Using a dedicated money transfer service could let you send money to CSouth Africa more cheaply than with your bank. Use the table below to compare quotes from a range of popular transfer providers to see which could get you more South African rands for your pounds.
We update our data regularly, but information can change between updates. Confirm details with the provider you're interested in before making a decision.
Please note: You should always refer to quotes you receive from transfer services themselves directly for exact amounts as they may vary from our estimates.
Here’s our simple process for sending a money transfer to South Africa as a cash pickup or bank transfer – the two options are similar:
The whole process can take as little as 1 hour and all you'll need is a smartphone or computer, an internet connection, your passport or driving licence, your recipient's account details and a means of payment.
If you send to a South African bank account, your recipient will need to wait for the funds to arrive. For a cash pick up, your recipient in South Africa might be able to pick it up as soon as payment has cleared. They’ll need to show some form of photo ID in order to pick up the funds and may additionaly require a reference number and details of the sender and amount.
Anika has been living and working in the UK for a PR agency for several years, but she needs to transfer funds back home to South Africa to cover work on a property. She needs to send her contractor 45,000 ZAR from the UK.
Having been disappointed by the rate quoted by her bank, she compares two money transfer companies to see which one can save her the most money on her transaction.
|Money transfer firm 1||Money transfer firm 2|
|Exchange rate||1 GBP = 19.71 ZAR||1 GBP = 19.91 ZAR|
|Transfer method||Bank account deposit||Bank account deposit|
|Processing time||Same day||Next day|
As you can see, while the transfer fee is slightly higher for the second company, it allows Anika to save £22.44. The funds are transferred straight to her contractor's Standard Bank account.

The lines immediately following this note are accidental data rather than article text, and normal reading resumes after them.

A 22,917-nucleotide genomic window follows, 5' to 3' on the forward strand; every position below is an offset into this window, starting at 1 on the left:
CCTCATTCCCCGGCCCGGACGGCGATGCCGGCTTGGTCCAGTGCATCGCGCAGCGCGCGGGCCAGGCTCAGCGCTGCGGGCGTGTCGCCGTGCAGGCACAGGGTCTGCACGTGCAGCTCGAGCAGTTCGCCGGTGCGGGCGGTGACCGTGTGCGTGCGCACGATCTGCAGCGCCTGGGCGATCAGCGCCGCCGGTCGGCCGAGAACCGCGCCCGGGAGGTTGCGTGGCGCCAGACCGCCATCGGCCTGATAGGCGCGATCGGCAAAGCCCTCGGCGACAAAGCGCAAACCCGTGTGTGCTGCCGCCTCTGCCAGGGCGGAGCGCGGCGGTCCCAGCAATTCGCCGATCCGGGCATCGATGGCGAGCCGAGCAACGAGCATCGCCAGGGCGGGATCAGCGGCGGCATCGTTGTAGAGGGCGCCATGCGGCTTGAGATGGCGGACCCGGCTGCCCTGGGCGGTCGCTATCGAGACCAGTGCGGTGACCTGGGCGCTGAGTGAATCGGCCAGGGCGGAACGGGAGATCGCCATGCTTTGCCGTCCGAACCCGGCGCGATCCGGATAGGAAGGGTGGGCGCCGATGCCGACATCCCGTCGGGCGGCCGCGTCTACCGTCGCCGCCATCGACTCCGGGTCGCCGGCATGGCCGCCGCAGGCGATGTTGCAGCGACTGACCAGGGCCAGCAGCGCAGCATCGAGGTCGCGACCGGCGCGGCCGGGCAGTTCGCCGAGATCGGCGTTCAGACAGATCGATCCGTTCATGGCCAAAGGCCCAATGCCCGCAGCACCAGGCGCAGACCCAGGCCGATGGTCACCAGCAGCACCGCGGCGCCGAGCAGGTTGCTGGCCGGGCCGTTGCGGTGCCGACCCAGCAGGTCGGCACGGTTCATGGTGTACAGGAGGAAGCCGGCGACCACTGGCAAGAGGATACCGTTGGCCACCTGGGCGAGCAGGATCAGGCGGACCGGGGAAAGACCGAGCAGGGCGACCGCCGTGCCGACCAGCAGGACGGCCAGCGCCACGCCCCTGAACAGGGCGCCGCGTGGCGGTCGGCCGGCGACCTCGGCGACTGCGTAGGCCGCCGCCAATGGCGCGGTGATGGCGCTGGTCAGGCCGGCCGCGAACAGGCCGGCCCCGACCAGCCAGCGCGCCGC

The cost of sending money to South Africa from the UK depends on the GBP to ZAR exchange rate applied to the transfer, plus any fees incurred.
The “mid-market” or “interbank” rate is the that banks and transfer services use to trade between one another. It’s the best rate going. To cover costs and make some profit, transfer services either give consumers a slightly less preferential rate or charge a transfer fee. In a few cases, they might do both.
If you’re not in a rush, companies like TorFX let you set “rate targets” so that your transfer can be automatically executed if and when the exchange rate hits a target you set. This can translate into meaningful savings, especially on larger transfers.
Transfer fees can take the form of a flat fee (e.g. £5) or a percentage fee (e.g. 0.5% of the amount being transferred). As well as varying from brand to brand the fee at a specific brand might vary according to the service you require (a cash pick-up or a faster transfer could cost more, for example).
Some transfer services offer a discount to new customers. Ultimately you just want to look at how may South African rands they’re promising you for your pounds. That’s the easiest way to find the best deal.
Compared to a month ago, the pound is stronger against the South African rand. Currently £7,000 is equivalent to R140,067.90, whereas a month ago, £7,000 was equivalent to R135,701.30. That's an increase of 3.22% over the past month .
Similarly, compared to a year ago, the pound is again stronger against the South African rand. A year ago, £7,000 was equivalent to R138,147.10. That's an increase of 1.39% over 12 months.
So based on those two quick glances back, yes, it's a relatively good time to send money to South Africa, and your pounds will go further than they would have. But what's more important, however, is where the strength of the pound against the South African rand goes from here – which is harder to call.
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